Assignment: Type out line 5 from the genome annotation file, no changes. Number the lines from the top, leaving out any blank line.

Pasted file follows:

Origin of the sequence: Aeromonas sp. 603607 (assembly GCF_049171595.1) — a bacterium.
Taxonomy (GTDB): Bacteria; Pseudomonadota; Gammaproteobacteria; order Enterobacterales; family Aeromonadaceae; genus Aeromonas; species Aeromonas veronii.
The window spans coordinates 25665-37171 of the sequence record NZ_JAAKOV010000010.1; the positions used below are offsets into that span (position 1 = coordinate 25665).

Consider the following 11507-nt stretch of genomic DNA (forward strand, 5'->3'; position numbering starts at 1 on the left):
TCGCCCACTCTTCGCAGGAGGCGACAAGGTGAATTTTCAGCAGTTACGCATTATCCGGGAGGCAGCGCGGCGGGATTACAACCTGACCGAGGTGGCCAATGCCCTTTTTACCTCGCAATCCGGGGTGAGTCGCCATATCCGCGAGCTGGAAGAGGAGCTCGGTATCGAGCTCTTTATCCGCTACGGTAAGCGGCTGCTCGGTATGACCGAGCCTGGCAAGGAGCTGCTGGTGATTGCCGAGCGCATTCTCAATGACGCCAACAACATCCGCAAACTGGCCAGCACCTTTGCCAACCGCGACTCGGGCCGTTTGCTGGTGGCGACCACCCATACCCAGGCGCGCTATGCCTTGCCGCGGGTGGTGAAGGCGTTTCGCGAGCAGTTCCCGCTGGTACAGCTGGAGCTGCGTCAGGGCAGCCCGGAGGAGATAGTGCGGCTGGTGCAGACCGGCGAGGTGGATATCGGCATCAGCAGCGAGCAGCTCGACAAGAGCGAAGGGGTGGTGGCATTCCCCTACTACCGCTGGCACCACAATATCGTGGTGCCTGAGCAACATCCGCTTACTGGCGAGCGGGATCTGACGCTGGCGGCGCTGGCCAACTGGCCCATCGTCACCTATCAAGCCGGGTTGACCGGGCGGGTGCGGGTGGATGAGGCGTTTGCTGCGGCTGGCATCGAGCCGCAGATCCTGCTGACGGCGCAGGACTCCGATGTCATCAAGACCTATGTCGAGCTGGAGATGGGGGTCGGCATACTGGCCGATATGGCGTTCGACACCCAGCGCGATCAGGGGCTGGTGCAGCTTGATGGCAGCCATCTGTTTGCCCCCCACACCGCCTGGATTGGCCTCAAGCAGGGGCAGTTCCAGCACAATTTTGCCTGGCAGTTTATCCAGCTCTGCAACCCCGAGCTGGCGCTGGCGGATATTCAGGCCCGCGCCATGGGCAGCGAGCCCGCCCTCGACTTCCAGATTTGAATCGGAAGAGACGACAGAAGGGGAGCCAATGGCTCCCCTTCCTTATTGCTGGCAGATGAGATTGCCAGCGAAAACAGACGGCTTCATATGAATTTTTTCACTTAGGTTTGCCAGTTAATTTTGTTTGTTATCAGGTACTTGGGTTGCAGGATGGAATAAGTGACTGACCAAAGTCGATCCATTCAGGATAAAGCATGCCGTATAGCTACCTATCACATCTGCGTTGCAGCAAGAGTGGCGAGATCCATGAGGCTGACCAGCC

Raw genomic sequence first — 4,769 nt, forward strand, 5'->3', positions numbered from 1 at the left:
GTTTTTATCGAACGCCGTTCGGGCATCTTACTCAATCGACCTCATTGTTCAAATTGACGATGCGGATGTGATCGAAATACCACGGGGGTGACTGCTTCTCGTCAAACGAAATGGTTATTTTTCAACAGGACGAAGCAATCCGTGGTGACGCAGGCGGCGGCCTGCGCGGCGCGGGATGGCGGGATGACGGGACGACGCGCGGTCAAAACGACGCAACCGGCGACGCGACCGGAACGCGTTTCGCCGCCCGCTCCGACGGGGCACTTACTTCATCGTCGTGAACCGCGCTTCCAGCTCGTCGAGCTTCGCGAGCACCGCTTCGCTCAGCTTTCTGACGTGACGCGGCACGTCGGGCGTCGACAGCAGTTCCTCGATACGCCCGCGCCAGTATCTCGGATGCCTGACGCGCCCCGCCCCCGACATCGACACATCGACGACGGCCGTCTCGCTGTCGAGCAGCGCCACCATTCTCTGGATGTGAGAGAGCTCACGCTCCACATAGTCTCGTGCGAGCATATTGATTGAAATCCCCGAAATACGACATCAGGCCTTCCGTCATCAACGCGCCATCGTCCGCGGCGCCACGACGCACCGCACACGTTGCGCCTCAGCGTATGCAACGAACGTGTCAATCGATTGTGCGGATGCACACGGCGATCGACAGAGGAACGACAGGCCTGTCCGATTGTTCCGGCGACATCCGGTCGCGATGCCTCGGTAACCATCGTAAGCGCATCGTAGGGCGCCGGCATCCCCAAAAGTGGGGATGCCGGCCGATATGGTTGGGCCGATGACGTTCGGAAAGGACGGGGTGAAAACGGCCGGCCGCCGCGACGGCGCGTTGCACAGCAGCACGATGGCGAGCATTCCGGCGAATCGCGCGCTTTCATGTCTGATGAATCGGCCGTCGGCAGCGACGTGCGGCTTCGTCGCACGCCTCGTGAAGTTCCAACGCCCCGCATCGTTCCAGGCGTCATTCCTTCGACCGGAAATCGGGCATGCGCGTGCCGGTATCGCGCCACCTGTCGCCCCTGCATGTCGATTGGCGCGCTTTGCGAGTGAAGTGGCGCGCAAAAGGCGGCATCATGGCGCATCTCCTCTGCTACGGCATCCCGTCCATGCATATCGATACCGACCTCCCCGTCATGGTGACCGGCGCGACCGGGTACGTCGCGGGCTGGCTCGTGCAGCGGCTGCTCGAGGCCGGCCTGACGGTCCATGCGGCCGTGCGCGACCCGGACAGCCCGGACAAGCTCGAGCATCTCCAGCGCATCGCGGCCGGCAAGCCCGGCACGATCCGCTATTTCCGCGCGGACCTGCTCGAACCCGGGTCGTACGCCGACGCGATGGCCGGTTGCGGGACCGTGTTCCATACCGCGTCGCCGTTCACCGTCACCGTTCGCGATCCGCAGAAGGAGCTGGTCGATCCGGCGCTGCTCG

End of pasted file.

TCGCCCACTCTTCGCAGGAGGCGACAAGGTGAATTTTCAGCAGTTACGCATTATCCGGGAGGCAGCGCGGCGGGATTACAACCTGACCGAGGTGGCCAATGCCCTTTTTACCTCGCAATCCGGGGTGAGTCGCCATATCCGCGAGCTGGAAGAGGAGCTCGGTATCGAGCTCTTTATCCGCTACGGTAAGCGGCTGCTCGGTATGACCGAGCCTGGCAAGGAGCTGCTGGTGATTGCCGAGCGCATTCTCAATGACGCCAACAACATCCGCAAACTGGCCAGCACCTTTGCCAACCGCGACTCGGGCCGTTTGCTGGTGGCGACCACCCATACCCAGGCGCGCTATGCCTTGCCGCGGGTGGTGAAGGCGTTTCGCGAGCAGTTCCCGCTGGTACAGCTGGAGCTGCGTCAGGGCAGCCCGGAGGAGATAGTGCGGCTGGTGCAGACCGGCGAGGTGGATATCGGCATCAGCAGCGAGCAGCTCGACAAGAGCGAAGGGGTGGTGGCATTCCCCTACTACCGCTGGCACCACAATATCGTGGTGCCTGAGCAACATCCGCTTACTGGCGAGCGGGATCTGACGCTGGCGGCGCTGGCCAACTGGCCCATCGTCACCTATCAAGCCGGGTTGACCGGGCGGGTGCGGGTGGATGAGGCGTTTGCTGCGGCTGGCATCGAGCCGCAGATCCTGCTGACGGCGCAGGACTCCGATGTCATCAAGACCTATGTCGAGCTGGAGATGGGGGTCGGCATACTGGCCGATATGGCGTTCGACACCCAGCGCGATCAGGGGCTGGTGCAGCTTGATGGCAGCCATCTGTTTGCCCCCCACACCGCCTGGATTGGCCTCAAGCAGGGGCAGTTCCAGCACAATTTTGCCTGGCAGTTTATCCAGCTCTGCAACCCCGAGCTGGCGCTGGCGGATATTCAGGCCCGCGCCATGGGCAGCGAGCCCGCCCTCGACTTCCAGATTTGAATCGGAAGAGACGACAGAAGGGGAGCCAATGGCTCCCCTTCCTTATTGCTGGCAGATGAGATTGCCAGCGAAAACAGACGGCTTCATATGAATTTTTTCACTTAGGTTTGCCAGTTAATTTTGTTTGTTATCAGGTACTTGGGTTGCAGGATGGAATAAGTGACTGACCAAAGTCGATCCATTCAGGATAAAGCATGCCGTATAGCTACCTATCACATCTGCGTTGCAGCAAGAGTGGCGAGATCCATGAGGCTGACCAGCC